Do those stars—Frank Lampard, David Villa and Andrea Pirlo—respect him enough to get behind the message? As Kreis wonders, do those players actually care enough? NYCFC has a week off from league play to figure it out, but Lampard wouldn’t tip his hand one way or the other.
“I respect the manager for saying that,” he said. “You’ll have to ask every individual, but I don’t feel that. All I feel is, something’s off on the pitch. We’re not getting the results and the consistency, but for me, it’s not for [lack] of trying.”
Poor officiating doesn’t change Portland’s lack of finishing
Timbers coach Caleb Porter had some deservedly harsh words for referee Alan Kelly after his team’s loss in Seattle. The penalty Kelly called that led to Seattle’s second goal gave Porter plenty of ammo for a fascinating diatribe after the game.
“We’re coaches, and we’re all ambassadors for MLS and want the game to grow, and I thought the game was very poorly managed by the official,” he said. “He’s an experienced guy, but he seemed to be sleepwalking through the game. It wasn’t anything where he was biased toward one team or another—nothing unethical—I just thought he was very poor. Just like coaches have poor games and players have poor games, I thought he had a poor game. It seemed like he wasn’t ready for the intensity, wasn’t ready for the magnitude of the game.”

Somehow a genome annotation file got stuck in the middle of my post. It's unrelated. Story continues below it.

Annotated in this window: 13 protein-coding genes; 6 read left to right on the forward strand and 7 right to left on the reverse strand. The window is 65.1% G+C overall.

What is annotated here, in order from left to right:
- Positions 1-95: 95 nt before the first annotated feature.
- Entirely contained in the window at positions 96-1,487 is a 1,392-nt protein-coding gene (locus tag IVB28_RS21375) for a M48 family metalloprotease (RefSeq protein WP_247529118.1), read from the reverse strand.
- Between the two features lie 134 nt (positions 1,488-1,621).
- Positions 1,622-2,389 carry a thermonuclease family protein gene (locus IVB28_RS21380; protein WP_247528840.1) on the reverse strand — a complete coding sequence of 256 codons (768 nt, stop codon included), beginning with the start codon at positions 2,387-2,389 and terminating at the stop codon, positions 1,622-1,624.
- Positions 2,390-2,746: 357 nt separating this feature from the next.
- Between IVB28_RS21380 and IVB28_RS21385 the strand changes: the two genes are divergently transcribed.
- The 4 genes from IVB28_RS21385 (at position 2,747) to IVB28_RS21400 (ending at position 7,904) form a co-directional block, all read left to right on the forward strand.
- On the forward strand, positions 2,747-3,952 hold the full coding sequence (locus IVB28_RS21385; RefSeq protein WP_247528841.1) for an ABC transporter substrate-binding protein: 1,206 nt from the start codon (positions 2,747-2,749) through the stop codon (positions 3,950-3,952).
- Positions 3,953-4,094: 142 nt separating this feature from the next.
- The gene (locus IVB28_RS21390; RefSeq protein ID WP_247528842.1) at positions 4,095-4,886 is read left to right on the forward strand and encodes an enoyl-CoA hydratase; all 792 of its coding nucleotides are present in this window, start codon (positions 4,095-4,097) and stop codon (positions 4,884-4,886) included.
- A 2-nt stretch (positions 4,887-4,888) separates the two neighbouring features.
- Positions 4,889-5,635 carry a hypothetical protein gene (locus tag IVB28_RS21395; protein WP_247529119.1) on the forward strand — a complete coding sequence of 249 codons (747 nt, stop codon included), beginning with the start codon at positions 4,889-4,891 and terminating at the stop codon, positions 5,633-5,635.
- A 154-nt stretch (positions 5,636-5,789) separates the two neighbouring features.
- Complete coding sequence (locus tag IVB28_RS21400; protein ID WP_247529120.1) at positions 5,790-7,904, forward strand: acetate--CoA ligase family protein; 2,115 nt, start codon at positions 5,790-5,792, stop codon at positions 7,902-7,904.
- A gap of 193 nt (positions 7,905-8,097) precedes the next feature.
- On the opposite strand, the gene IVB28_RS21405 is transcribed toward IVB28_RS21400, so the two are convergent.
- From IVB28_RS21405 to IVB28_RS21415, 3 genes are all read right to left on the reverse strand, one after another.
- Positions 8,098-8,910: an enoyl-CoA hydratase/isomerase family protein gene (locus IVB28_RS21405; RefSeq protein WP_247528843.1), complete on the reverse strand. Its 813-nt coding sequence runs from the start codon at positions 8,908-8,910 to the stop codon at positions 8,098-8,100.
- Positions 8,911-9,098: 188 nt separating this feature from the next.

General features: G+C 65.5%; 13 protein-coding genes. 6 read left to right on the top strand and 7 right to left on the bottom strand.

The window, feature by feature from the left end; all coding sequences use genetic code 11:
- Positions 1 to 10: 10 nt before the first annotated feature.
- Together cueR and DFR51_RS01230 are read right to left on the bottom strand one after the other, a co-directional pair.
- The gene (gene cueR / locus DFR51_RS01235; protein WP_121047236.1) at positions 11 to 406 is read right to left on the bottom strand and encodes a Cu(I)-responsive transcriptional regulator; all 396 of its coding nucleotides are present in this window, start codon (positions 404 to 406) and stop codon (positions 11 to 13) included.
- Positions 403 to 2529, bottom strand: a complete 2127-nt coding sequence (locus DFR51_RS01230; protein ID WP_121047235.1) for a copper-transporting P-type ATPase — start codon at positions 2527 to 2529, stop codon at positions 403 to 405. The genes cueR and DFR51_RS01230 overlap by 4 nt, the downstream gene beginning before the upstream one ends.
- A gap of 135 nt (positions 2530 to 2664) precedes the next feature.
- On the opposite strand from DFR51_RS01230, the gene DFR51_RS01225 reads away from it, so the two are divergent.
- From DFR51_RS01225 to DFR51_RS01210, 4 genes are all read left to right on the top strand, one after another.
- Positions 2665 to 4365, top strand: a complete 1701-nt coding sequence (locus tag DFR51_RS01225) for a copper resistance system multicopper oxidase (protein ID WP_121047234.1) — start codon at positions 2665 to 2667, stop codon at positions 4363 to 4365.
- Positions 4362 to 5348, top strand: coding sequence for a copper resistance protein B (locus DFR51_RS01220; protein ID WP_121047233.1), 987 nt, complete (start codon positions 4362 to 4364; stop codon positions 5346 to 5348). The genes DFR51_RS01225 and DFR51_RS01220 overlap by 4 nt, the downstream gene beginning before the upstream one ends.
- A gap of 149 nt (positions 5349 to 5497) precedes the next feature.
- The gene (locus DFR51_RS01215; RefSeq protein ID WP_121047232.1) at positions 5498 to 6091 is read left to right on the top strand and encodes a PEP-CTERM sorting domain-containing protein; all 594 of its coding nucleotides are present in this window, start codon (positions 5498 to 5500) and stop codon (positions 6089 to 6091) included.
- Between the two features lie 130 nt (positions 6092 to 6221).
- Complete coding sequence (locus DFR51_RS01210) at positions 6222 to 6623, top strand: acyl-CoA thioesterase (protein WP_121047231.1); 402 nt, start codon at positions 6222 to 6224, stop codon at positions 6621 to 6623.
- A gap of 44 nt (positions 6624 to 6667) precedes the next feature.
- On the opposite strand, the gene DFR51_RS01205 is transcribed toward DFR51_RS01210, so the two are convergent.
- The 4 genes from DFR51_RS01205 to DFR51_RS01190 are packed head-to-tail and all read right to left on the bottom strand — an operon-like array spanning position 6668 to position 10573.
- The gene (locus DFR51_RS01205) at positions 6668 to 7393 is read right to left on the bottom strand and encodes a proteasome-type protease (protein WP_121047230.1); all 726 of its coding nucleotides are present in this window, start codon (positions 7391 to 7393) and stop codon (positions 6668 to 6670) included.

Of course, the words inside the Portland locker room were likely more internally directed. It’s hard to fault the referee too much when the Timbers converted just once on 20 shots and 15 goalscoring opportunities created throughout the game.
Seattle goalkeeper Stefan Frei should get some credit for his acrobatics, but Fanendo Adi didn’t put a shot on target. Lucas Melano, a constant threat in his short time with the Timbers so far, also couldn’t score 1-on-1 with Frei on the team’s best chance.
Week 26 Best XI
GOALKEEPER: Stefan Frei (Seattle Sounders)
DEFENDERS: David Horst (Houston Dynamo), Román Torres (Seattle Sounders), Andrew Farrell (New England Revolution)
MIDFIELDERS: Shea Salinas (San Jose Earthquakes), Federico Higuaín (Columbus Crew), Sacha Klještan (New York Red Bulls), Vicente Sánchez (Colorado Rapids), David Accam (Chicago Fire)
FORWARDS: Kennedy Igboananike (Chicago Fire), Bradley Wright-Phillips (New York Red Bulls)